[quote=jgcase]From what I’ve observed, people who view Joseph Smith as a false prophet seem to mainly classify him into one of three categories: either he was *deceived * by a demon masquerading as Jesus in his initial vision, he was actually *possessed * by a demon, or he was simply a con-man who deliberately deceived others to gain power and wealth over them. I’m sure some even suspect some combination of two or more of these possibilities were in play.
I know someone who suffers from severe schizophrenia, and witnessing his affliction has resonated with what I’ve read about Joseph Smith’s life. (What few witnesses JS had to substantiate any of his claims proved to be very questionable, to my mind.) My friend spins me some really incredible tales, and, the thing is, he completely believes them to be absolutely true. If he had a more charismatic personality, I can certainly see the possibility of other people being drawn into his fantasy.
Could mental illness possibly be another factor in the rise of Joseph Smith as a religious leader…or, for that matter, the ascendency of Mohammed? (Their founding accounts are quite similar, as I’m sure you’ve noticed.) Every modern psychiatric ward has at least one patient who thinks he or she is Jesus, or some other messianic figure, after all. Given the non-existence of psychiatric medicine in his day, JS (and Mohammed) would have naturally remained in the general population.
There is a neo-pagan religious group that calls itself “The Church of All Worlds” (caw.org)), which found its origin in Robert Heinlein’s Stranger in a Strange World. Of course, we all know “The Church of Scientology” (scientology.org) was deliberately founded by the science fiction writer, L. Ron Hubbard. I don’t find it at all hard to believe that these modern examples may have been preceded by a highly-functioning, mentally-ill man who dictated his schizophrenic fantasies to others, and then published them as The Book of Mormon.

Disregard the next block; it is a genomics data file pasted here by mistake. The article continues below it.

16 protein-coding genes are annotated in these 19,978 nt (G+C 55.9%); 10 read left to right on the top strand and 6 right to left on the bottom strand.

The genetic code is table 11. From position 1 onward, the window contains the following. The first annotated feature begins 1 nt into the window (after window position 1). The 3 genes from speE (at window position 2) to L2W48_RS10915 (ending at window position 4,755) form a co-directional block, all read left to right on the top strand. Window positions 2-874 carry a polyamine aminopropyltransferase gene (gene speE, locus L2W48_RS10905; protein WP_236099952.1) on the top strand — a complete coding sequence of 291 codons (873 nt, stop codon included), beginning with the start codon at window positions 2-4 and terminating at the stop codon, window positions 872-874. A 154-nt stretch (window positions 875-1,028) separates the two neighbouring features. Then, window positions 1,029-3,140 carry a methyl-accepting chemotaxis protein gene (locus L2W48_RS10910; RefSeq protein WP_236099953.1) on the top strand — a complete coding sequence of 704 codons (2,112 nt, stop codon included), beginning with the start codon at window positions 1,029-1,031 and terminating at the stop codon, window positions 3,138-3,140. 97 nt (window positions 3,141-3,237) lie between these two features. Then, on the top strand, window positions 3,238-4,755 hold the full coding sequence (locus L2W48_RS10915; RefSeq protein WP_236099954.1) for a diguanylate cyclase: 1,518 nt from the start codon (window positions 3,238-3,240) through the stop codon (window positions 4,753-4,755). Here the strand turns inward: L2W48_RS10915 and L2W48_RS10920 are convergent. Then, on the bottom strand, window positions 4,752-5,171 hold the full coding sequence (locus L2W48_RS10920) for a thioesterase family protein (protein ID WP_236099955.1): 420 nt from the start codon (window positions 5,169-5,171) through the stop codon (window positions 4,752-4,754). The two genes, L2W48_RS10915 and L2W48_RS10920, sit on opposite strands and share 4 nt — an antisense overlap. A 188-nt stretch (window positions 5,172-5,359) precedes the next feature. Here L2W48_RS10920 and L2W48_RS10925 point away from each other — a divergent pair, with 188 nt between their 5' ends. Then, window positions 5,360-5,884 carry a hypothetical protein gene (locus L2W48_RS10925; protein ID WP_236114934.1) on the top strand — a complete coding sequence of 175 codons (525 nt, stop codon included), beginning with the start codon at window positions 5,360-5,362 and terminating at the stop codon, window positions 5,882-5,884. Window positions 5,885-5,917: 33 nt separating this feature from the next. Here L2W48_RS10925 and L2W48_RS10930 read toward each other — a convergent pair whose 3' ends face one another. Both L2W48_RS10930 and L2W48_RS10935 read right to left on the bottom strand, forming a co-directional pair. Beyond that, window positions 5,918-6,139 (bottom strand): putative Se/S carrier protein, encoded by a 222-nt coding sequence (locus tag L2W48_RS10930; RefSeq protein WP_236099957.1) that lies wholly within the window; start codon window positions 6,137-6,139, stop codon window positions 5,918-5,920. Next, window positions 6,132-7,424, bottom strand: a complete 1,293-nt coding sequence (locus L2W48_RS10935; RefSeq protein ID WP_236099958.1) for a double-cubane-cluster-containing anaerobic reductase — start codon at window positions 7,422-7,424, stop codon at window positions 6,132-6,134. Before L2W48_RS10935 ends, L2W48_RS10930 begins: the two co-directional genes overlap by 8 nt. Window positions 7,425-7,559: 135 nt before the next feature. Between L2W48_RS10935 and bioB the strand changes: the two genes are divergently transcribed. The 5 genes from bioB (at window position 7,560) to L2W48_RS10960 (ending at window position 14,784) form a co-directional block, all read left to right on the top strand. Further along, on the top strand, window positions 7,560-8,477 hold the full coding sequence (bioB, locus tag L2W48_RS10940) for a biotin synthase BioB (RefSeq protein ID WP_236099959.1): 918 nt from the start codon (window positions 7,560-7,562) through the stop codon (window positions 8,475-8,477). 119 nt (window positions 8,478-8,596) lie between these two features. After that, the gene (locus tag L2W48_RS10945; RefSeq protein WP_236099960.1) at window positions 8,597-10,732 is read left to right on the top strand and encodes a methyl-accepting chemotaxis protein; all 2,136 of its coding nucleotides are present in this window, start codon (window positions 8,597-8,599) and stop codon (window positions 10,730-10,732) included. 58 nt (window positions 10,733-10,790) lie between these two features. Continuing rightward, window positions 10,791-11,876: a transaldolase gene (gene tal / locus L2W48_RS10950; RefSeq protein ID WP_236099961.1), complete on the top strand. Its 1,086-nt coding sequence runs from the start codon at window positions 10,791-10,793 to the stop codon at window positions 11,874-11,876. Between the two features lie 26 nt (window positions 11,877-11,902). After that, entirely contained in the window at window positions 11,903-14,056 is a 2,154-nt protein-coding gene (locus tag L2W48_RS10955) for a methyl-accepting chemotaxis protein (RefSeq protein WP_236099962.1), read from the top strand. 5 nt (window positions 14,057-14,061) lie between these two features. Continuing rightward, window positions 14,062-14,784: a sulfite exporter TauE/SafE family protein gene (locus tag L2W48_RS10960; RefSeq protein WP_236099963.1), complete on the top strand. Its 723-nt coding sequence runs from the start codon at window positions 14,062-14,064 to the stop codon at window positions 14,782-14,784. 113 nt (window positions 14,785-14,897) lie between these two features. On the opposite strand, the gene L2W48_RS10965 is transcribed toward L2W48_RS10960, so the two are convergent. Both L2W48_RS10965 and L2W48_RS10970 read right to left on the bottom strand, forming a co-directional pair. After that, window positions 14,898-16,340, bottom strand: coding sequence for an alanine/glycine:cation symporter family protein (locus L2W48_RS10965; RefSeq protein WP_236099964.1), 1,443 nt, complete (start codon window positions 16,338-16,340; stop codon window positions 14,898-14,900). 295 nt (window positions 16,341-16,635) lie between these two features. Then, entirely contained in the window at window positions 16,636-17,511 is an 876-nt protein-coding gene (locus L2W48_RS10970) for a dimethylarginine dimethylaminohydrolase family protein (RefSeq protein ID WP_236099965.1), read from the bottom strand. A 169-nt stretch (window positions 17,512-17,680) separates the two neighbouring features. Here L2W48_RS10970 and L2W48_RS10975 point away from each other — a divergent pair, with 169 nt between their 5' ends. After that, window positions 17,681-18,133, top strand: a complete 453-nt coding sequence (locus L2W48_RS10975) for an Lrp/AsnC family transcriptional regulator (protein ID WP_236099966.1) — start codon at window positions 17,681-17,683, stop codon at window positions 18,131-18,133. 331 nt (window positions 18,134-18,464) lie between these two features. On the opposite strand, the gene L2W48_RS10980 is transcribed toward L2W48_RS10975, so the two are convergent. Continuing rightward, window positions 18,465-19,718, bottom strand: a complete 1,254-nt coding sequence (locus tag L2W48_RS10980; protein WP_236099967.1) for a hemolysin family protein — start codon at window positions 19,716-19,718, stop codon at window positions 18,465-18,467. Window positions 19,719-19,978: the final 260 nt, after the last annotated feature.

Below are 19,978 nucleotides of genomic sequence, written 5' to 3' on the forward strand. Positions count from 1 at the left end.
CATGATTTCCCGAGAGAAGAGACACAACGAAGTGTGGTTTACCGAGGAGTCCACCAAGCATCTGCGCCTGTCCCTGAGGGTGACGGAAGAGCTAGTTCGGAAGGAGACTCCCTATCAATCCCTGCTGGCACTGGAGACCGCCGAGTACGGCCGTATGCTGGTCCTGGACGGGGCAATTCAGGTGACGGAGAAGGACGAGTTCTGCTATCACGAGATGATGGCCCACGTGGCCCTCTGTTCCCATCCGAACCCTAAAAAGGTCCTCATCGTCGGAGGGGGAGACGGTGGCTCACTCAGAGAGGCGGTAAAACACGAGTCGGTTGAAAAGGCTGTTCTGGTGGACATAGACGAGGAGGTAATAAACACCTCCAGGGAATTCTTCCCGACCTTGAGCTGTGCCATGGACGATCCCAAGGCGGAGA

This is something I’ve been thinking about for quite awhile. What do you think? Is this scenario possible? And, if it is, does that mean that JS (or Mohammed) is not completely responsible for any negative consequences to his actions/teachings?
My Jesus, mercy!
Yes, it would appear so, but it would be difficult to determine absolutely without him here to interview. However, many schizophrenics or those who in this case might be more accurately described as suffering from affective psychotic disorder, are actually very high functioning, can be very successful in terms of career, social interaction and family life. Many people suffering from affective psychosis have a form of obsessive compulsive disorder that focuses on religion, rather than the commonly known one of constantly washing their hands or whatever. Very often, people that have been involved in some type of extreme cult phenomena will exhibit some of Joseph Smith’s symptoms after they have abandoned the cult as they have trouble adjusting to life after culthood. If, for instance, he already had a tendency toward the disorder, an extreme tramatic experience with a cult, no matter how brief, could cause an episode. The problem with schizophrenics and those with affective psychosis is that each episode that occurs cements, so to speak, the disorder. So the more episodes he had, the more episodes he would have in the future. Hallucinations in these types of disorders can be wide ranging in type as well: audio, visual, a combo, sensory and more. I would like to point out though that if Smith was psychotic, he probably in good faith believed absolutely every word he said and wrote.And of course, if he finds any family and friends, no matter how few, to support him, it would reinforce his confidence in his own delusions.
I am not saying for sure that is what happened here as Smith is obviously not here to examine or question. However, many of the things described as so very special in LDS and attributed to Smith due seem to be a rather garden variety expression of schizophrenia.